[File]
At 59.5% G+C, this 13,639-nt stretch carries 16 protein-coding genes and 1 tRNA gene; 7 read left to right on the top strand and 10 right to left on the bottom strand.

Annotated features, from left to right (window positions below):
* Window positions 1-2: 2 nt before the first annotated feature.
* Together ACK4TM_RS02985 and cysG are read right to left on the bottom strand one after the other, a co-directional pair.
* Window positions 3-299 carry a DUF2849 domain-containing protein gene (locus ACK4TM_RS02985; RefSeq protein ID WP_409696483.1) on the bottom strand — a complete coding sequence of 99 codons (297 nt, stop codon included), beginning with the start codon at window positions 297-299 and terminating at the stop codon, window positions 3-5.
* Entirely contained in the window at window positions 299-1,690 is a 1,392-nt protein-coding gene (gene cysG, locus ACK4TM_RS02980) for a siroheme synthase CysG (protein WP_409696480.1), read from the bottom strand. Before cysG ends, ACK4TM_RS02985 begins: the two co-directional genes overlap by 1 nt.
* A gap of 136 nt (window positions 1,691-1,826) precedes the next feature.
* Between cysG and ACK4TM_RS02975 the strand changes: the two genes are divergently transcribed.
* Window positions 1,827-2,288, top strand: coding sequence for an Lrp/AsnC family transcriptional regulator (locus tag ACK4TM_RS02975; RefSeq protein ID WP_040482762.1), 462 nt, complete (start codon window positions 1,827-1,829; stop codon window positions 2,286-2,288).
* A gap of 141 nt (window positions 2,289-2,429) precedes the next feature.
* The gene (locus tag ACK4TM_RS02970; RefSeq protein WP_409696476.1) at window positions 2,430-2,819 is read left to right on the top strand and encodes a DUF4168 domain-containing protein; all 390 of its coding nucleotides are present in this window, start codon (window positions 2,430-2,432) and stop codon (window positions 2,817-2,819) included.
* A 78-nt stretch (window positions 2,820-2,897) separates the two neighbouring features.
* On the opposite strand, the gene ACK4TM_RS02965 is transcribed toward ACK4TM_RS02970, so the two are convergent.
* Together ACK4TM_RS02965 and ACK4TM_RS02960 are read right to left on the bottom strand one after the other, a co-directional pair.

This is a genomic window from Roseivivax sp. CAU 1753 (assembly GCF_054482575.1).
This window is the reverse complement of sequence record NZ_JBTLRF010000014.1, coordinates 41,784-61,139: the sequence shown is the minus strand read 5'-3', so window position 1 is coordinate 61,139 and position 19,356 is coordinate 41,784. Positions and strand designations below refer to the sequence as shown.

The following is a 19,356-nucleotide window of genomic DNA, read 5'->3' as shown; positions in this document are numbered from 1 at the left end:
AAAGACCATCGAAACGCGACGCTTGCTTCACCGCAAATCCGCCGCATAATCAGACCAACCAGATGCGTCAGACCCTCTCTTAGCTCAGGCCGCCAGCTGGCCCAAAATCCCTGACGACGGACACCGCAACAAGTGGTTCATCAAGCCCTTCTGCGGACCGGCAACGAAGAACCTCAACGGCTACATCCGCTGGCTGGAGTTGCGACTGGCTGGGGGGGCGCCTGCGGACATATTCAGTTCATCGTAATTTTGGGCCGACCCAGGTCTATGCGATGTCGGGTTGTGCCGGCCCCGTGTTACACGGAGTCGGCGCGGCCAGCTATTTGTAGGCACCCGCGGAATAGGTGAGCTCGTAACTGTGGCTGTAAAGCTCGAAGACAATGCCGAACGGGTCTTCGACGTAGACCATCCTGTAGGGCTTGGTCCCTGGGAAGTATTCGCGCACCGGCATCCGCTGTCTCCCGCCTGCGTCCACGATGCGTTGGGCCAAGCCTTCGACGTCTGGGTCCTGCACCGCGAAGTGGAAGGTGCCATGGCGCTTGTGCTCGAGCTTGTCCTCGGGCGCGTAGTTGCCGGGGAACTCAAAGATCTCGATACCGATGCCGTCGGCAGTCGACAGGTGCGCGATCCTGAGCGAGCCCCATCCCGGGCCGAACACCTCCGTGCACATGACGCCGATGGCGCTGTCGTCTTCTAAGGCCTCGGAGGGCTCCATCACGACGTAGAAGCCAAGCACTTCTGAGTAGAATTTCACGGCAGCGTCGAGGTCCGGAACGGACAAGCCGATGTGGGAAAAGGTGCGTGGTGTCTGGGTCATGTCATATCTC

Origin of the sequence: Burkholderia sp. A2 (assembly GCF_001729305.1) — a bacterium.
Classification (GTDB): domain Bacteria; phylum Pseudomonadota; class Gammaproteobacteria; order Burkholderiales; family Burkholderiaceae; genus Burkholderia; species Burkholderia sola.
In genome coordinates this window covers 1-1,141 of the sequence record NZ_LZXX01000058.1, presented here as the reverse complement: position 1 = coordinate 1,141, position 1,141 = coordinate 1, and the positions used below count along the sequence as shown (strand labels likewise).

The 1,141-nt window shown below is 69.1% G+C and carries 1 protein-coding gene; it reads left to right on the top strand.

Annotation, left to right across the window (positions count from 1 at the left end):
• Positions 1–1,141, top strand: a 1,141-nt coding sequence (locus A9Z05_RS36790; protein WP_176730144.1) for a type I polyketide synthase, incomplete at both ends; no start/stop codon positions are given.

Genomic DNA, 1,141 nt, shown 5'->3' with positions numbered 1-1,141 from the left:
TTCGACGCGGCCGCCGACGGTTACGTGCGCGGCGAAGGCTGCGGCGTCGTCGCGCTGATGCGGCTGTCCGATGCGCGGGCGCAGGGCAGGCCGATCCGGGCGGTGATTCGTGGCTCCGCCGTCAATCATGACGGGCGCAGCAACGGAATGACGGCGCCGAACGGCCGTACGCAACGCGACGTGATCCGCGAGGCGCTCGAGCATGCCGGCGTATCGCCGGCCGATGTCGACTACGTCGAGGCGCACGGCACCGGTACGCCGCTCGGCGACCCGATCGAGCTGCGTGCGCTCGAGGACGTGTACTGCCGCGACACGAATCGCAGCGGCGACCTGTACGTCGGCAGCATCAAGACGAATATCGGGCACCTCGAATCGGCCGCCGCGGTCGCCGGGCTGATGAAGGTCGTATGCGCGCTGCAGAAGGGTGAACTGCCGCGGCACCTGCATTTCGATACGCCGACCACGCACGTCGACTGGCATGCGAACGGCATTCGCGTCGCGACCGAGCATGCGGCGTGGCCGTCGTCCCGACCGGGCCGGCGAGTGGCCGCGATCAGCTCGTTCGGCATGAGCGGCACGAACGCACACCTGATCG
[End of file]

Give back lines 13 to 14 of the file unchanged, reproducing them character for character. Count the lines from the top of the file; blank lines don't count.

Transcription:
* On the opposite strand, the gene ACK4TM_RS02965 is transcribed toward ACK4TM_RS02970, so the two are convergent.
* Together ACK4TM_RS02965 and ACK4TM_RS02960 are read right to left on the bottom strand one after the other, a co-directional pair.